The anomalous quartic gauge couplings come out also from dimension8 operators. There are three classes of operators containing either covariant derivatives of Higgs doublet () only, or two field strength tensors and two , or field strength tensors only. The first class operators contain anomalous quartic gauge couplings involving only massive vector boson. We will not examine them since these operators contain only quartic , , and interactions. In the second class, eight anomalous quartic gauge boson couplings are given by [5–7]where the field strength tensor of the () and () is given by Here, are the generators, , , is the unit of electric charge, and is the Weinberg angle. The dimension6 operators can be expressed simply in terms of dimension8 operators due to their similar Lorentz structures. The following expressions show the relations between the couplings for the vertex and and the couplings, needed to compare with the LEP results:
The operators containing four field strength tensors lead to quartic anomalous couplings are as follows: where , , , , , , , and are dimensionless parameters which have no dimensions6 analogue.
The experimental 95% CL bounds on dimension6 couplings at the LEP by OPAL collaboration through the process are [8]
The 95% CL onedimensional bounds on dimension8 parameters at the LHC by ATLAS collaboration through with an integrated luminosity of 20.3 fb^{−1} at TeV [9] are
In the literature, the anomalous quartic couplings have been performed with MonteCarlo studies at the linear colliders via the processes [10, 11], [12], [13], [14], [15], [16], [14], and [17]. For the hadron colliders, studies have been done on anomalous quartic couplings via the processes [18], [19], [20–23], [24], [25], and [26].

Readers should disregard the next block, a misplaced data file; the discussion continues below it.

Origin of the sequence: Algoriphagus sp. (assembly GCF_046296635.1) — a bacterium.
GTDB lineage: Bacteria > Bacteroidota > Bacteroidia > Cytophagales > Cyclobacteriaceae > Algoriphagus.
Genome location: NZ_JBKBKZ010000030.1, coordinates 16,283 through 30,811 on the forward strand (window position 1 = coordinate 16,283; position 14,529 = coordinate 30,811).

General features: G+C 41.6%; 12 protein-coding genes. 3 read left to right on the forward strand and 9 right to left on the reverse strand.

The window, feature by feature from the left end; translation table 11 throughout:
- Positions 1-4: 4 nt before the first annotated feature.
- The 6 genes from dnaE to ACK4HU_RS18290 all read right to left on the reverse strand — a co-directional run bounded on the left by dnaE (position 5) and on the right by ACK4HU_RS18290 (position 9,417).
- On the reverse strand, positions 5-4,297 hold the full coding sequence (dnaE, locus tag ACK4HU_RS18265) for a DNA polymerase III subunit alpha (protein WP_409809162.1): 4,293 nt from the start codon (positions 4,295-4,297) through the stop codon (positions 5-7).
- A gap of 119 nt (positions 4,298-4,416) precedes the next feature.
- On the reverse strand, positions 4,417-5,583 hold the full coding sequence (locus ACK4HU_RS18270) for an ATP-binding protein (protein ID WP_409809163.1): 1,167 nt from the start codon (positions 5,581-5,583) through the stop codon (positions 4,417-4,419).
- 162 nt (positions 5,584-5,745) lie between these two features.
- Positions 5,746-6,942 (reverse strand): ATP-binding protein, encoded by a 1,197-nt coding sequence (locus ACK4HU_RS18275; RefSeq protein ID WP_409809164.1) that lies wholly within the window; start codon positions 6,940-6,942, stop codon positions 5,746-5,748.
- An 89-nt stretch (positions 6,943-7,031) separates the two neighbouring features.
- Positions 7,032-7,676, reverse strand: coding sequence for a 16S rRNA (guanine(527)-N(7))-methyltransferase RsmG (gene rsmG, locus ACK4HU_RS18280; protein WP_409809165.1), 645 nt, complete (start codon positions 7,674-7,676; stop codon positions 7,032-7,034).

2. Photon Colliders
The LHC may not be an ideal platform to study new physics beyond the SM because of remnants arising from the strong interactions. On the other hand, the linear colliders usually supply a cleaner environment with respect to the hadron colliders. The CLIC is one of the most popular linear collider designs, and it will operate in three different centerofmass energy stages. Probable operating scenarios of CLIC are planned with an integrated luminosity of fb^{−1} at TeV, fb^{−1} at TeV, and fb^{−1} at TeV collision energy [27]. Having high luminosity and energy is extremely significant in terms of new physics research. Particularly, the anomalous quartic gauge couplings are described by means of highdimensional effective Lagrangian which have very strong energy dependence. For this reason, the sensitivity to the anomalous couplings increases with energy much faster than the sensitivity to the SM ones, and they can be measured with better precision. Also, the colliders are more likely to produce three or more massive gauge bosons in the final states of the studying processes. As a result, these colliders will provide an occasion to investigate the anomalous quartic gauge boson couplings.